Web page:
Fundamentals of Ecology


2.6 Ecological Pattern of Stratification

Investigating Stratification

Concept 1: Biological Complexity & Species Interactions

Success Criteria & Vocabulary

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  • I can distinguish between biosphere, biome, ecosystem, community, population, and individual.

  • I can give examples of abiotic factors and biotic factors.

Click this drop-down menu to see the list of Vocabulary.

Abiotic factor: Physical conditions in an ecosystem.

Biome: Large geographical areas with similar conditions.

Biosphere: Part of Earth that contains all living organisms.

Biotic factor: Relationships between organisms in an ecosystem.

Browsing: Type of exploitation where an animal eats high-growing plants.

Commensalism: Interrelationship where one species benefits from the relationship, while the host species is unaffected.

Community: All the populations of species in an ecosystem.

Competition: Interrelationship where species/individuals in a contest for the same resources.

Ecology: Study of relationships between organisms and their environment.

Ecosystem: A community of organisms AND physical conditions interacting as a system.

Environment: Combination of factors in an ecosystem (both abiotic and biotic factors).

Exploitation: Interrelationship where one species benefits at the expense of the other.

Individual: Any one organism.

Interspecific competition: Type of competition between individuals from different species.

Intraspecific competition: Type of competition between individuals from the same species.

Mutualism: Interrelationship where both species benefit from the relationship.

Population: Group of organisms of the same species in an ecosystem.

Predation: Type of exploitation where a predator kills the prey.


Video: Biological Complexity & Species Interactions

Species Interactions (Use examples below)

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Examples of Species Interactions

Examples of Species Interactions

Clownfish live in the tentacles of sea anemones. The territorial fish protects the anemone from anemone-eating fish, and in turn the stinging tentacles of the anemone protect the clownfish from its predators. Clownfish may also even discard food scraps to the anemone!

Camouflage is an organism's ability to blend in with its surroundings. This tree frog is camouflaged as it blends in with the surrounding tree bark. It does this to hide from predators or catch prey.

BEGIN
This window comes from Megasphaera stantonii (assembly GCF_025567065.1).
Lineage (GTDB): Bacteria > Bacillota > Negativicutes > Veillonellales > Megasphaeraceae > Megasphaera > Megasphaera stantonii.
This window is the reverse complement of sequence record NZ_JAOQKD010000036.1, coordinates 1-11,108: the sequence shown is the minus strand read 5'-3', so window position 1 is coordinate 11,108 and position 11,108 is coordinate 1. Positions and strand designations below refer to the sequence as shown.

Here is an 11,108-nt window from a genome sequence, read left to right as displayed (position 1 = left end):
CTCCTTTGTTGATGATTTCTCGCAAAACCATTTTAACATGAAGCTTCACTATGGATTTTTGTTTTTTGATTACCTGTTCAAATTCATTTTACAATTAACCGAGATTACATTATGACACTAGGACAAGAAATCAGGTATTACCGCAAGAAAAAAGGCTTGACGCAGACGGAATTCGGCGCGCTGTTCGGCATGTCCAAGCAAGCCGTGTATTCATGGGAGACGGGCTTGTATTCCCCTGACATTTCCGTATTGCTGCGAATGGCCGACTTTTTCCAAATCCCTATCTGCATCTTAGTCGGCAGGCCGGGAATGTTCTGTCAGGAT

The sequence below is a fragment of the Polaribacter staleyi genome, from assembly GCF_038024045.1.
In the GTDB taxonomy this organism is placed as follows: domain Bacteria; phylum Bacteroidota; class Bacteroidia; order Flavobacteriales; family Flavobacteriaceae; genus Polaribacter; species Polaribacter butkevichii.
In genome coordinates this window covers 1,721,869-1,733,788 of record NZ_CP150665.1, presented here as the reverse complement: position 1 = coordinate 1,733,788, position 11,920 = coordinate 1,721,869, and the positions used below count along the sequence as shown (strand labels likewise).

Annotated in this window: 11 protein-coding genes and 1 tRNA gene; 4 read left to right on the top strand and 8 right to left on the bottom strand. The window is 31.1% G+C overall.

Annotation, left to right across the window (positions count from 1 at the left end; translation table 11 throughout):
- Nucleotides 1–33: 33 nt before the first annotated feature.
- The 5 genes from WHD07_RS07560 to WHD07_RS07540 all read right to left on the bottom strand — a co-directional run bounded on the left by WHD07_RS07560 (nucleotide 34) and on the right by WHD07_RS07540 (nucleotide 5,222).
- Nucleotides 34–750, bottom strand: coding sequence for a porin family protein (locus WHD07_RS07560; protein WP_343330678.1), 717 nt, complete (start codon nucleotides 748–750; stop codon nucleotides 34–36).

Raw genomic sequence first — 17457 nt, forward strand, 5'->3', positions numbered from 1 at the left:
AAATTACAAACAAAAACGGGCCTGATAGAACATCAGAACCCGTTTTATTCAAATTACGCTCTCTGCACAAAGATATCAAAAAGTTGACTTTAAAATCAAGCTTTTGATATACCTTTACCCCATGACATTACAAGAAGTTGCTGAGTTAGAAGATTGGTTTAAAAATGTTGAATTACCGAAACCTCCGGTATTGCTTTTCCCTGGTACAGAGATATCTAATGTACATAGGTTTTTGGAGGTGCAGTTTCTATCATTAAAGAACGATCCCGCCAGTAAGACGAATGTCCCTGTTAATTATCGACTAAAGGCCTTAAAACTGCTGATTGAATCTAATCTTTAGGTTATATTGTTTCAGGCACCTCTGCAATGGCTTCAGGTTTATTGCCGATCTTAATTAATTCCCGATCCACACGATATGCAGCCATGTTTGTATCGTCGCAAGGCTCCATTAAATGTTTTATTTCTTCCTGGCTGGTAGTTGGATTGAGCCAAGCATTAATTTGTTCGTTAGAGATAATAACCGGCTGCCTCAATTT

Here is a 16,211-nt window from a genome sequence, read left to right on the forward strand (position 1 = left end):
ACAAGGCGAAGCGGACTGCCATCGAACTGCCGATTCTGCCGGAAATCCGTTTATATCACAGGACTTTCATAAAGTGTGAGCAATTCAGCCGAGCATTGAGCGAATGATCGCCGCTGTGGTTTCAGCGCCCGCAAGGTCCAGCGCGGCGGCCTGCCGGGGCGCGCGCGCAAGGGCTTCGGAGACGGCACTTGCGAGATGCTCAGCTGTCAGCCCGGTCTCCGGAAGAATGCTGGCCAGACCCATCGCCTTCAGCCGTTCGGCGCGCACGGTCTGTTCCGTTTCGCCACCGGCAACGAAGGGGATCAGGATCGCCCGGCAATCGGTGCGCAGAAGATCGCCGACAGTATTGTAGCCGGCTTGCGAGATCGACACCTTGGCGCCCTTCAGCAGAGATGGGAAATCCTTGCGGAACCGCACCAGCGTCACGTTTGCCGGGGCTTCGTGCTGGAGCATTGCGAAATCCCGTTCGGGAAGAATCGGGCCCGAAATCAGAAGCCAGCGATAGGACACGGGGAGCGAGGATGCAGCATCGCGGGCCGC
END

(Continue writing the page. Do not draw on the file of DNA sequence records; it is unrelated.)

In East African open grasslands, scavengers such as hyenas, vultures, and maribou storks try to get their share of the meat remaining on the carcass of a lion kill.

Gardeners don't like these mint leaf beetles because both adults and their fat black larvae feed on the leaves of mint plants.

Lichens are actually made up of two interacting organisms: a fungus and an algae. The fungus gets its food from sugars made by algae during photosynthesis. In turn, the fungus provides the algae a habitat that protects from UV radiation, drying out, and herbivores.

Kererū have the widest gape of all New Zealand native birds, which allow it to eat large berries like the berries from this karaka tree. In turn, kererū poop out the karaka seeds away from the parent tree.

Oxpecker (also known as tick birds) feed on skin parasites of large herbivores like this Cape buffalo. These birds will act as an early warning system by calling when predators approach.

The Pacific butterfish are immune to the stings of this sea nettle jellyfish . This allows them to be in close proximity to the jellyfish, and get protection from predators.

Bamboo has very little nutritional value, so pandas have to eat 12-38 kg of it a day!

Inside this pitcher plant is liquid that drowns and digests insects that fall in.

Nectar is the normal diet for tui birds. This tui got covered in pollen as it drank the nectar from this flax plant. The tui will spread the pollen to other flax plants it drinks from.

Epiphytes are plants that grow on other trees in search for more light. They do this without harming the host plant. In this picture, several epiphyte species grow on the same tree branch.

A spider has established a web around this gazelle's horns.

Even though termites feed on wood, they can't digest it themselves. Bacteria living inside the termite actually break down the wood, producing by-products that both organisms can digest.

Pilot fish gather around this Oceanic Whitetip shark because they eat parasites on their host and leftovers from their host. In turn, sharks do not eat pilot fish because pilot fish eat their parasites.